"But seeing they could not See; hearing they could not Hear"
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"From its chamber comes the whirlwind, and cold from the scattering winds." - Job 37:9.

"The wind blows to the south and turns to the north; round and round it goes, ever returning on its course".

Saturday, September 25, 2010

All Eyes on the Tropics

SYNOPSIS: Western fringe of high pressure over the southeast states lingers one more day as developing mid-upper level trough encompasses the Mississippi River Valley to the Great Lakes. Meanwhile, broad area of low pressure over the Caribbean into the extreme SW Gulf of Mexico, highlighted by Tropical Storm Matthew near La Ceiba Honduras. The storm is 'forecast' to eventually weaken over the weekend and become absorbed in a monsoonal low pressure area expected to form over Central America. We'll see. (do you detect a hint of uncertainty here? See more).
TODAY: Latest short term model (RUC) matched with the XMR (KSC) sounding shows the ridge remains over South/Central Florida, with the axis at roughly 15,000 Ft located overhead where winds are calm. Radar is showing very light rain returns moving from SW to NE. Believe these may not be reaching the ground for the most part, since their motion is SW to NE and would be a manifest of denser cloud patches associated at or just above the ridge axis aloft. The RUC indicates during the course of the day that these winds could lower to approximately 8,000 ft entering the mean steering current for late afternoon thunderstorm range; however, winds below that level (to the surface) remain solidly steady from the east for the most part. Atmosphere not as moist this morning as late yesterday with a PWAT at 1.80". Skies are mostly cloudy with a few patches of partly cloudy skies across the peninsula. Cloud motion is weak from SW-NE, namely with the mid-upper level clouds. Once low level cumulus clouds start to form they will move steadily from east to west.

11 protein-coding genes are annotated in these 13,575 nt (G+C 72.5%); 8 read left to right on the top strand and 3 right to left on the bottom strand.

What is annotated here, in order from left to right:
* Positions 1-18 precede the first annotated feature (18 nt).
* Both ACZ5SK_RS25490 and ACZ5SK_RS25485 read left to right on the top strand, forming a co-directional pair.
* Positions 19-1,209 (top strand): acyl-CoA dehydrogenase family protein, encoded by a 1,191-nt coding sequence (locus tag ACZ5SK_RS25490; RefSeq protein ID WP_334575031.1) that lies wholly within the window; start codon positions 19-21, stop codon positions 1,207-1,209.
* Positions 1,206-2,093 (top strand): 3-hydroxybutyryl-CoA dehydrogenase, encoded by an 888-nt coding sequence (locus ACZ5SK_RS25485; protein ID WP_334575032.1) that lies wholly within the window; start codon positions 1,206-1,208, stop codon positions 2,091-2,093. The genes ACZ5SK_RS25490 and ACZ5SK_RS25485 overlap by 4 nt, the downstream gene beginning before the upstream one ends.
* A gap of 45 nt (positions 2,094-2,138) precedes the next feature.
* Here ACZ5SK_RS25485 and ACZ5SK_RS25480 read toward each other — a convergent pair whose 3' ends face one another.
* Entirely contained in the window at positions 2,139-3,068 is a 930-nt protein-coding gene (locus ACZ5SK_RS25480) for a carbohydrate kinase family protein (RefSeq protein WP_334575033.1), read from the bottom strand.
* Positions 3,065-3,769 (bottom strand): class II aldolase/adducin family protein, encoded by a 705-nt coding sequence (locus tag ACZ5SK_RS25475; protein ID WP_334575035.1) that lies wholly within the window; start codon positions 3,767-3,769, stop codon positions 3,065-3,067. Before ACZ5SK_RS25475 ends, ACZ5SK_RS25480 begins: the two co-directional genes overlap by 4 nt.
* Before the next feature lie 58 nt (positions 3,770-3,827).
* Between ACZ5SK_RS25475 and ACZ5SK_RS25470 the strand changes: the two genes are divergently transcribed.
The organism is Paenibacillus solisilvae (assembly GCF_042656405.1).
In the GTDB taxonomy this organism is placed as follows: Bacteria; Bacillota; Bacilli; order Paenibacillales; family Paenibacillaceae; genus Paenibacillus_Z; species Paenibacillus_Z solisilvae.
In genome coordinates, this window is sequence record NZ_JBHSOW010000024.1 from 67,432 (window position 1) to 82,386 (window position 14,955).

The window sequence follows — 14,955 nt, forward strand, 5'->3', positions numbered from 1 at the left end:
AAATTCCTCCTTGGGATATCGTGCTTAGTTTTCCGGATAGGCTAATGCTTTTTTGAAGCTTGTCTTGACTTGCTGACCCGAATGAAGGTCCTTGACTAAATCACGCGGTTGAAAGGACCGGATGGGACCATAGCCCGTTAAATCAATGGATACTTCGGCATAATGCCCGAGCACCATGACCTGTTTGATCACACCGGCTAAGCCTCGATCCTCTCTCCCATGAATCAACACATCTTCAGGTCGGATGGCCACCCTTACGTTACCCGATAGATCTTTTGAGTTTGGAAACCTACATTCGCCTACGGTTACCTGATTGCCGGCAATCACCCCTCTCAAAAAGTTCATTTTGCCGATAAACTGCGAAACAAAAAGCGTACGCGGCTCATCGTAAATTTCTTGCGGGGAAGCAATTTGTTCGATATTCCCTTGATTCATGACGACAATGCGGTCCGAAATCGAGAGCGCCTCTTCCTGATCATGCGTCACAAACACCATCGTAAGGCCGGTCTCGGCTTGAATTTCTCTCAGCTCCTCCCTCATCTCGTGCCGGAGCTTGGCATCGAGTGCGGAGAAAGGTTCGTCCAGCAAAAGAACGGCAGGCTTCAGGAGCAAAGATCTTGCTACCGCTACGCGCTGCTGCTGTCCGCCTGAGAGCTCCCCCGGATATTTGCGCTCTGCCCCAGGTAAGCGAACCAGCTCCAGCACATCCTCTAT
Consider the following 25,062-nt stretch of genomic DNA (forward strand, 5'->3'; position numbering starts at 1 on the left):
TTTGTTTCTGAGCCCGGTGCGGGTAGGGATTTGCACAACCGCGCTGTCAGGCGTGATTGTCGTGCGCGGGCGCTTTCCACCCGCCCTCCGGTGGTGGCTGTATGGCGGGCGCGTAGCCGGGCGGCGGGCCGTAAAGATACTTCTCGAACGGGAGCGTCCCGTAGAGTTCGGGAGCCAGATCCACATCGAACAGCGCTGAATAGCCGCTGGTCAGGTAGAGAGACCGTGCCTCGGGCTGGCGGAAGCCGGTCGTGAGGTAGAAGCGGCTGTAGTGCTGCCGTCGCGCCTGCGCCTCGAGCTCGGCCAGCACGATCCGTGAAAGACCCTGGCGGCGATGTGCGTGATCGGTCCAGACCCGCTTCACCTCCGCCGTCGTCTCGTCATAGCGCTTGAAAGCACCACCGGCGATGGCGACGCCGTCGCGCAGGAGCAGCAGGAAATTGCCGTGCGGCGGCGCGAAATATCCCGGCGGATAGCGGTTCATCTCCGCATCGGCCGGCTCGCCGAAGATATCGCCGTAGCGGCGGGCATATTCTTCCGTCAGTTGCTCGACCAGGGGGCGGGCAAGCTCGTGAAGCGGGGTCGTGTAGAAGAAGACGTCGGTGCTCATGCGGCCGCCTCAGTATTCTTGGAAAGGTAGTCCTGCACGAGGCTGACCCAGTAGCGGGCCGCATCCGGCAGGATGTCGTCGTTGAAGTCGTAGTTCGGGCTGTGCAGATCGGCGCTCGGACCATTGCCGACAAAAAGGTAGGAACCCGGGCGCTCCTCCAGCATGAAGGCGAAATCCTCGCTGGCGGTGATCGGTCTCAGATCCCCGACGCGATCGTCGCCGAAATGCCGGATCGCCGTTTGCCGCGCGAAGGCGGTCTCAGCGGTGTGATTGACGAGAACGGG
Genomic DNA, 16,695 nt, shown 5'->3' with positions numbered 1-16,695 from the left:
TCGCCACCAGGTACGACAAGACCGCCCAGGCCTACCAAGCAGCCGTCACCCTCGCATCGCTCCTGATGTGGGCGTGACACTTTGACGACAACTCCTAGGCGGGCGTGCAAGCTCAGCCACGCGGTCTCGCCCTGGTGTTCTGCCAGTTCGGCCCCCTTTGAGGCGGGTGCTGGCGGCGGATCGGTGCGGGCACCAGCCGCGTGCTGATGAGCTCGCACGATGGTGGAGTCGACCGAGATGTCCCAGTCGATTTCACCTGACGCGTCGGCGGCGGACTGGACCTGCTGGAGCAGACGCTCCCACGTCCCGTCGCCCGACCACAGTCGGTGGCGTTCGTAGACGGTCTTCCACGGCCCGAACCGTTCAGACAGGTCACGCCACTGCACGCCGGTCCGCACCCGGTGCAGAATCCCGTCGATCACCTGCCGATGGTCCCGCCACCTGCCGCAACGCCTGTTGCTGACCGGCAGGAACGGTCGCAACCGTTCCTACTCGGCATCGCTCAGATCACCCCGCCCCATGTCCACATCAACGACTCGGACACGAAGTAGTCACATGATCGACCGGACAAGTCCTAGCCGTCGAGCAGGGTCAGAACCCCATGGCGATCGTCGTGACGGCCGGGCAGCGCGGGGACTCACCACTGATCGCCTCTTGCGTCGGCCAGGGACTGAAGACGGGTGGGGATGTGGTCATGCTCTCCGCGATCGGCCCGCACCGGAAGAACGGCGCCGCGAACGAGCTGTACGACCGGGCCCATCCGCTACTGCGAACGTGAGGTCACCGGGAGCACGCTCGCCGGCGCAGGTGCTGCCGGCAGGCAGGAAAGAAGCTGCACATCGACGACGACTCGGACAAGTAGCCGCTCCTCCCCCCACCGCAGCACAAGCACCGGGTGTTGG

Clouds may keep afternoon high temperatures down a few degrees today and preclude ample heating for thunderstorm generation until late when a boost will be provided by sea breeze convergence on the west side with a few pockets of Lake/Sea Breeze interactions thrown in. Wouldn't expect coverage to be very high at all though (i.e., would be isolated) and well west of I-95. However, with the winds aloft gradually becoming SW with time by late at lower levels, some of this activity may propagate back toward the coast from the Cape and points north in the early-late evening in the form of light or perhaps moderate rain fall.
SUNDAY: The ridge begins to break down even more, and might complete the transition after sunset. As such, similar conditions as today with a chance of thunder reaching the coast primarily from near Melbourne and points north by late afternoon. It should be noted that South Florida will be under going a completely different set of circumstances, most notably that the more westerly steering component does not become established down there. Moisture will be plentiful though, so what they will incur is a somewhat modified version of what has been occurring in the past few days...but perhaps less of it.